Free Triangles Tutorial: Claire’s Quilt

I’ve convinced Mom to start quilting.  She finished her first quilt a few weeks ago, and now she’s hooked.  We are partnering to make my sister, Claire, a quilt.

Claire picked this as a model:

Claire Quilt inspiration

(Source: Creative Chicks)

We’re using a grey scale with splashes of colour and patterns for hers.  Our base colours are those in the Kona Cotton Storm bundle.  Then we added a few patterned fabrics for fun.

Claire Quilt fabric

I’ve been playing with them for a couple hours and this is the result:

Claire Quilt start

These blocks are really fun to asseble, because other than cutting out the background, there isn’t any measuring.

Based on this tutorial, here is how I’m making my blocks.

First cut out the background fabric squares.  Mine are 4 1/2″.

Sew the patterned right side down on the background fabric like so:

Claire Quilt 1The white triangle space on the right will be replaced by the patterned fabric.

Press the seam flat towards patterned fabric.

Claire Quilt 2

Using the background square as a guide, trim the patterned fabric.

Claire Quilt 3

Cut off excess background fabric 1/4″ from seam line.

Claire Quilt 4
Flip patterned fabric back, and voila.
Claire Quilt 5
Repeat.  We are making a queen size quilt (84″ x 88″) so that means we need 462 blocks.
-marika

Wedding Quilt

Phew, this one was quilted on deadline!

Image

My friends Ophélie and Jared were married last summer with only six weeks notice, and it wasn’t enough time for me to get my act together and quilt them a gift.  This year they came for a visit (and another wedding) and this time I was ready armed with a newly self-quilted, washed, and labeled quilt. I sewed on the label the day before Ophélie arrived for a weekend visit in Quebec.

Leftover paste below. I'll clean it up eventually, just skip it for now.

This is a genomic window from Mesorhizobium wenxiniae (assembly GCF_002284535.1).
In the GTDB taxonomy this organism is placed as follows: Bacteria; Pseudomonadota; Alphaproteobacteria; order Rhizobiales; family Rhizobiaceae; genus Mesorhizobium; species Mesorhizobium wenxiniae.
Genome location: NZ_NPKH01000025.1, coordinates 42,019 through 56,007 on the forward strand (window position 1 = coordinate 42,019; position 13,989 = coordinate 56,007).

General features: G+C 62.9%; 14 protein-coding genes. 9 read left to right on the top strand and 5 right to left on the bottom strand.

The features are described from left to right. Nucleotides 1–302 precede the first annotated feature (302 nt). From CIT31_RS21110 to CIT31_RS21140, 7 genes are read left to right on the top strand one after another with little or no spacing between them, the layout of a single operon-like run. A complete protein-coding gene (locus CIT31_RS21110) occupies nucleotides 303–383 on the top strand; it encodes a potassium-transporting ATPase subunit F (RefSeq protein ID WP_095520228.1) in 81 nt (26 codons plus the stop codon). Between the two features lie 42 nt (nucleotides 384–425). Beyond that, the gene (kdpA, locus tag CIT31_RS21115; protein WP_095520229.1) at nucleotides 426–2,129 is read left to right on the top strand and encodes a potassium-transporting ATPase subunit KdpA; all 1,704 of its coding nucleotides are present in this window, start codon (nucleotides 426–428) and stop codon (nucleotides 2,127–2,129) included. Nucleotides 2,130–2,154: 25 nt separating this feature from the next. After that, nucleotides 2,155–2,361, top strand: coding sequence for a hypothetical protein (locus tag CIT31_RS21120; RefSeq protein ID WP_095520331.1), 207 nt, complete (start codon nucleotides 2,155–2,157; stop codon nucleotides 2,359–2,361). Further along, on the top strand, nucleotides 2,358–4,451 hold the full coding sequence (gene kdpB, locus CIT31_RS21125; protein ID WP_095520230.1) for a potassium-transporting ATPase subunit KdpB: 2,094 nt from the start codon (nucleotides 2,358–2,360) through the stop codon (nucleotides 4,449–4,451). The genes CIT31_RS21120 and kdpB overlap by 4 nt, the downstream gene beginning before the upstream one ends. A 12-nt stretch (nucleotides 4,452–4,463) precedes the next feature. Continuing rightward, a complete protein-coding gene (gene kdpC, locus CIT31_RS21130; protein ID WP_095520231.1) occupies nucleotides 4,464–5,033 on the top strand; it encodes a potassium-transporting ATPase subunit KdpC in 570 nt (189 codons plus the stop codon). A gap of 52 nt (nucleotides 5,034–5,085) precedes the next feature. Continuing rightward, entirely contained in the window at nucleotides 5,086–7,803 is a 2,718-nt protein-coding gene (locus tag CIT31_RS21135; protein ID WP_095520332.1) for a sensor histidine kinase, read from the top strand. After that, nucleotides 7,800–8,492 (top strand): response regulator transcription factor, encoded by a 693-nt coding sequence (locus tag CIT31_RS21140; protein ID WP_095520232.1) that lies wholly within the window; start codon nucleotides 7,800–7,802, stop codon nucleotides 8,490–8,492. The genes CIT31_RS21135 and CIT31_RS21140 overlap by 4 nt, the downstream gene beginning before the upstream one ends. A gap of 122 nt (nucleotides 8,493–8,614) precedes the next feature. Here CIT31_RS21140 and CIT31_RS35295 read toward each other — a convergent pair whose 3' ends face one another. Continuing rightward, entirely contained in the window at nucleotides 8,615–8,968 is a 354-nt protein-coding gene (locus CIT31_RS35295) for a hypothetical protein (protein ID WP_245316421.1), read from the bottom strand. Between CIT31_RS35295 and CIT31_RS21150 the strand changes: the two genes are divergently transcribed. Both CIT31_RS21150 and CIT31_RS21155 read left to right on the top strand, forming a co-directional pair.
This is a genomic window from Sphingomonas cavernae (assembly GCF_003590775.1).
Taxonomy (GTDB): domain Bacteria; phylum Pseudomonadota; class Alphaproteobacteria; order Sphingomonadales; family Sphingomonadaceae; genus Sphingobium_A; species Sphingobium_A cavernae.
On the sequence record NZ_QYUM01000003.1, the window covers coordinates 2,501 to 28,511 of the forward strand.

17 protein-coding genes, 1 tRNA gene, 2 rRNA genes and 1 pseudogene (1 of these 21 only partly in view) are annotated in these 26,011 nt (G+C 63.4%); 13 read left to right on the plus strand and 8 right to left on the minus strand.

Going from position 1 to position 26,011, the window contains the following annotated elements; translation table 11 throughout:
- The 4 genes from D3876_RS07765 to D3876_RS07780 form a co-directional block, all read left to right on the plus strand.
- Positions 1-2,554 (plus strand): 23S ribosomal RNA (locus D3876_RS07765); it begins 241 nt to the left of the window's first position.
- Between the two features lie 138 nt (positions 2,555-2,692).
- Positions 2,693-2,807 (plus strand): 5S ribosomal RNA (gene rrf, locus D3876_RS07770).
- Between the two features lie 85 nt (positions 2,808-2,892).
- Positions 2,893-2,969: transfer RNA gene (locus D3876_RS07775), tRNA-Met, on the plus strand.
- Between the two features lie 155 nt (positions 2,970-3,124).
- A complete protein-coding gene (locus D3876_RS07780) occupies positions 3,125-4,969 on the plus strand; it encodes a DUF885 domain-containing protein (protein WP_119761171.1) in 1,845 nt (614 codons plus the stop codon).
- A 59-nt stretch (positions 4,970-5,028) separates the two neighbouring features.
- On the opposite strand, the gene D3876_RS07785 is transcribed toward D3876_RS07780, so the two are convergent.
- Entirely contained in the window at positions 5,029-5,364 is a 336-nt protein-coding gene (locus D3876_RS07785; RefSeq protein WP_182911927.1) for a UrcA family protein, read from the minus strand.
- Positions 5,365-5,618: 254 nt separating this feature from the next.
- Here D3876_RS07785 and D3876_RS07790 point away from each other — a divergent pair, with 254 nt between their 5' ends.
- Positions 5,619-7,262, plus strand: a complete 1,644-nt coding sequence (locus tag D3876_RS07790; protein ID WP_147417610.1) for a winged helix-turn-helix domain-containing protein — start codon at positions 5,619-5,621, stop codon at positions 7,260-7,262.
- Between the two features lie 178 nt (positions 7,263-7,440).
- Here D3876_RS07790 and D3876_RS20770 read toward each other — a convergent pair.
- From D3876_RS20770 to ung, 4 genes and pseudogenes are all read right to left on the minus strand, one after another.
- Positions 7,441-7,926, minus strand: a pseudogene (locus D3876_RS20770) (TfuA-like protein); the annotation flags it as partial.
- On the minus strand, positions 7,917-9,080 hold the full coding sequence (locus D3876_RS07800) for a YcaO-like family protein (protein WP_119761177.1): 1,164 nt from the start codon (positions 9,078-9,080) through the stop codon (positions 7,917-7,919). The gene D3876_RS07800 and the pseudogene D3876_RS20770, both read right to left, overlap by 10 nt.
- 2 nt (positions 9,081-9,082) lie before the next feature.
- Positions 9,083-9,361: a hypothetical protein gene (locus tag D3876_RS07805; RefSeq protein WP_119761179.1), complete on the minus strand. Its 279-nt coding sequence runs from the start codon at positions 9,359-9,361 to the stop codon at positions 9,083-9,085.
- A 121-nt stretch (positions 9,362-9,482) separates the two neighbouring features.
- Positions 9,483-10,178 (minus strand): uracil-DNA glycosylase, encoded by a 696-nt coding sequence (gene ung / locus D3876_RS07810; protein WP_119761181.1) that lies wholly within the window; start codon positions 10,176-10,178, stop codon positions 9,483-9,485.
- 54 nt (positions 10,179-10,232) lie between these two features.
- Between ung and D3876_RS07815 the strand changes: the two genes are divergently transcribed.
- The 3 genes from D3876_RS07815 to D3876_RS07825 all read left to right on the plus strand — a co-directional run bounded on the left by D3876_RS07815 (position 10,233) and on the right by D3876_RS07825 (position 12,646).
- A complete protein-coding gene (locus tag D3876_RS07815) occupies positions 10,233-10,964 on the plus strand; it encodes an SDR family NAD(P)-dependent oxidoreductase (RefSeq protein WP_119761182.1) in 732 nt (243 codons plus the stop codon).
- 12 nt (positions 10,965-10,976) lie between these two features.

I’m quite pleased with it.  Ophelie’s favourite colours are mustard and blue, and Jared’s is polka-dots.  I think this makes the cut.

I particularly like the one square that is unlike all the others.  I think of this as the Sunshine Quilt and that square has something to do with it.

The inspiration for this one came from the internet.  I was browsing one day, and came across this quilt:

Image

(Sorry I have didn’t have a link) 

When I saw it, I thought “I want to make one like that” then realized I think that a lot and it hasn’t happened often yet.

But then, I (basically) did.  Mine Is smaller (I should have figured out fabric requirement before going to the store, duh).

Final size: 84×84 which is fine for a double bed.

The square shape allowed me to do this on the back:

Image

Large scale piecing is quite fun and worth the couple extra hours it takes to make.

The little label in the bottom right corner looks like this:

J+O quilt label

I quilted this one myself on my little work-horse of a machine.  Diagonal lines about 2″ apart.  I really like the texture.

J+O quilt closeupThat wood thing you see in this picture  is another exciting finish this week.  But it’s not mine.  D finished his first piece of furniture in his cabinet making class and brought it home.  He started with rough wood and ended with this lovely bench.  I muct say, I’m quite proud of him (and have ideas for about three other pieces of furniture he could make…).

L+O quilt 2 finishes